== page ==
I may have given you the wrong impression about the timeline. It wasn’t until two years into my relationship with Terry that I got to know “the boys.” By then, Terry was living in Los Angeles. I had opened an office out there and rented an apartment. Once there, Terry went Hollywood on me and refused to come back to Miami. She was having a ball; she had hooked up with an old girlfriend, a “fence.” You know, someone who buys stolen goods. Her name was Irene and she once sold me a diamond ring I wanted for Terry, three carats. Got it for $1,000.00! One time, Terry and I were fighting and she took the ring off and threw it at me. I picked it up, put it in my pocket and said thank you. You should have seen the look on her face. Well, being the sport that I am, I gave it back to her. Needless to say, it never left her finger again.

Then things got kinda interesting. But that’s a story for another day.

 

Getting Through

I once met Kris Kristofferson at Johnny Cash’s house. I’ve written about it and maybe some of you have read of that meeting. I was eighteen years old and didn’t know him from Adam, he wasn’t famous yet. He offered to give me a ride back to the highway (I was hitchhiking to New York) but I declined his offer. Now I want to tell you about my second encounter with the man.

I had spent the last four and a half years of my young life hitchin’ around the country. I left when I was seventeen and came in off the road just before my twenty-second birthday. I had decided to start a new life for myself—a new life in a new town, someplace where I knew no one.

The town’s name and the reason I chose it ain’t important. It was a midsize city. The year was 1972. Got myself an apartment and found a job right off. I was all set to start my life in earnest. No more going from town to town and living off the land. I had got the roaming out of my system.

I went to work every day and then went home every day to an empty apartment. I was never much into watching TV, so I’d read books. I’d go for walks in the woods across the street. I played Frisbee by myself. I had no human contact outside of work. And work wasn’t all that great either, because I worked alone and had limited contact with other people.

I was so lonely I’d sit on the front steps of the apartment building so I could say hi to the other tenants as they came in, hoping they would stop and talk with me. There was a dive bar in the neighborhood and I’d go there in the hopes of a little conversation, man or woman, I didn’t care. But it never happened. It got so that I could really relate to the Hank Williams’ song I’m So Lonesome I Could Cry.

You wanna know how bad it got? One day a guy came by selling magazine subscriptions. I invited him into the apartment and sat him down and listened to his spiel, enraptured to hear a human voice. I bought subscriptions to magazines I didn’t even want to keep him there longer.

There’s a special kind of lonesome for the young. When we’re young, we want to be a part of what’s going down. We want to meet up with our friends at the local pub. Get together for get-togethers, for parties, for going to the beach, to laugh and cavort. Maybe not so much in later life, but when we’re young, there’s a fire in us. And whatever that something is, I had it bad. I was so lonesome I could have cried. And on occasion, I did.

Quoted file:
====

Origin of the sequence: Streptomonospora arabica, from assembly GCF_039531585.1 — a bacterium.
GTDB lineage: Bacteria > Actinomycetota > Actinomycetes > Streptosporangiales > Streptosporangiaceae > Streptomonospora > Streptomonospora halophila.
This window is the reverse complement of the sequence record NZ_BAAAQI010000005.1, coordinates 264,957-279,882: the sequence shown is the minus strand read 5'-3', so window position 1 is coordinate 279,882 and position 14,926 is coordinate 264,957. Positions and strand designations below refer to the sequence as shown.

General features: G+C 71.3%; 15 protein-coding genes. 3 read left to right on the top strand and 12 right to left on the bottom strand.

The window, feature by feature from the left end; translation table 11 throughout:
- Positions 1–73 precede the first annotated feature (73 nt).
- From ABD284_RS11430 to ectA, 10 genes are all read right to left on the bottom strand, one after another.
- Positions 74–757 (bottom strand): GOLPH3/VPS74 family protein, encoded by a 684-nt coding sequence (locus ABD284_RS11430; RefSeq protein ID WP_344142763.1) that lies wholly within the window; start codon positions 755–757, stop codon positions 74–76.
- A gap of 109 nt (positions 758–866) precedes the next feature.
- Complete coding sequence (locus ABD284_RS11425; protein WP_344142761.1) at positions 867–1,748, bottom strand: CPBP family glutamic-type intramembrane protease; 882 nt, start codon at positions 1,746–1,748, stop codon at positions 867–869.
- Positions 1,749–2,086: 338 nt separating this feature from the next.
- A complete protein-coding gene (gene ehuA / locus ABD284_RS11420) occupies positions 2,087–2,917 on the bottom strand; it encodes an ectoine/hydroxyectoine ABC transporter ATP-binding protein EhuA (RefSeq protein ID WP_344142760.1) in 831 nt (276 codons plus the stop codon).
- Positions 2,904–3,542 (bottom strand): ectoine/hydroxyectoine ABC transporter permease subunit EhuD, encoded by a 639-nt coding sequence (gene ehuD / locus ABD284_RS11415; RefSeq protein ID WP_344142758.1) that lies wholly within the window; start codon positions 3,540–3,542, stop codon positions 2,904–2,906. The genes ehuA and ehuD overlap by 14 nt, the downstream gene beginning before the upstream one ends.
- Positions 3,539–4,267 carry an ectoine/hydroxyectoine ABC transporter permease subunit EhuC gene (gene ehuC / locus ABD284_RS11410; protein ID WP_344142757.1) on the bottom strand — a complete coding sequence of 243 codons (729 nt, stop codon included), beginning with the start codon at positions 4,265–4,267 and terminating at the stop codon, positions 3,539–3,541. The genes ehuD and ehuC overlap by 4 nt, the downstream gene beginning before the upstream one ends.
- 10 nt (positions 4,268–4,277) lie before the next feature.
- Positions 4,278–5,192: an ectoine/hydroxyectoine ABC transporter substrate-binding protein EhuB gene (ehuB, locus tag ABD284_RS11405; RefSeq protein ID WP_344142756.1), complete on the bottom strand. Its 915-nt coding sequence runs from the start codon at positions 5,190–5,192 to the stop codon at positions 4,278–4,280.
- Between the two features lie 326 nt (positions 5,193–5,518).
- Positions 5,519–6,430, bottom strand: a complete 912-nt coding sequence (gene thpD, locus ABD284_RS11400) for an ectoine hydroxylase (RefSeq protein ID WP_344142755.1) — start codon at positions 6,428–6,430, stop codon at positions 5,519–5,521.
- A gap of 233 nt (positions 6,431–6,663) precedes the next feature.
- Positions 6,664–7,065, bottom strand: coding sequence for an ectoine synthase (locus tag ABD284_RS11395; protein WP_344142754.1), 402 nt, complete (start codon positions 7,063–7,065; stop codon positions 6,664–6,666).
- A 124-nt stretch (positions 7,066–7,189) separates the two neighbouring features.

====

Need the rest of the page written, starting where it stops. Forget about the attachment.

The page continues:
Now this is where Kris comes into the story. I was browsing through the bins of a record store one day and came across the album The Silver Tongue Devil and I. I took one look at his picture and thought: What the hell? I know that guy! I remembered sitting across a kitchen table from him as he sang one of his songs for Johnny. He had just written it and he wanted Johnny’s take on it.

I definitely was gonna buy the record, but did the cat have any others? Sure enough, in the same bin I found Border Lord. I took them home and put them on the turntable. From that moment on, the loneliness I’d been living with started to ease. It wasn’t overnight, but the clouds slowly parted as I listened to Kris sing When I Loved Her. When I heard him sing about that wasted guy on the sidewalk, searchin’ for a shrine he never found and wearin’ yesterdays’ misfortunes like a smile, I realized that I wasn’t the only lonely person on earth. I would find myself and get my shit together on that “lonely way back home.”

He sang about the lonesome, the misfits, he sang about me … he sang to me. He brought me sunshine. He got me through my darkness.

Well, long story short: Here I am in my dotage. But in the half century since I wore the grooves off those two records, I’ve never been lonely again. And I think if Kris were to offer me a ride today, I’d take it.

If you’re interested in reading about my first encounter with Kris, you can do so here:

https://andrewjoyce.wordpress.com/2018/05/26/john-kris-and-me/

When It’s All Up

When it’s all up, whatcha gonna do?

When it’s all up, you gonna cry, you gonna beg?

When it’s all up, what will you be thinking?

You be thinking of your long fine car?

You be thinking of your diamonds and your cash?

You be thinking of the power you had over others?

Or you be thinking of other things?

You be thinking that you never had enough?

You be thinking if only you had more, then you’d be truly happy?

You be thinking of the anger you felt that others had more than you?

Or you be thinking of other things?

You be thinking of the beauty of a sunrise?

You be thinking of the time you dallied with your young love in a sunlit-dappled grove?

You be thinking of the love you shared in your short life?

When it’s all up, ain’t no more time for high hattin’.

When it’s all up, ain’t no one gonna come to your rescue.

When it’s all up, you’re gonna have to go back to Mother Earth.

When it’s all up, what are you gonna leave behind?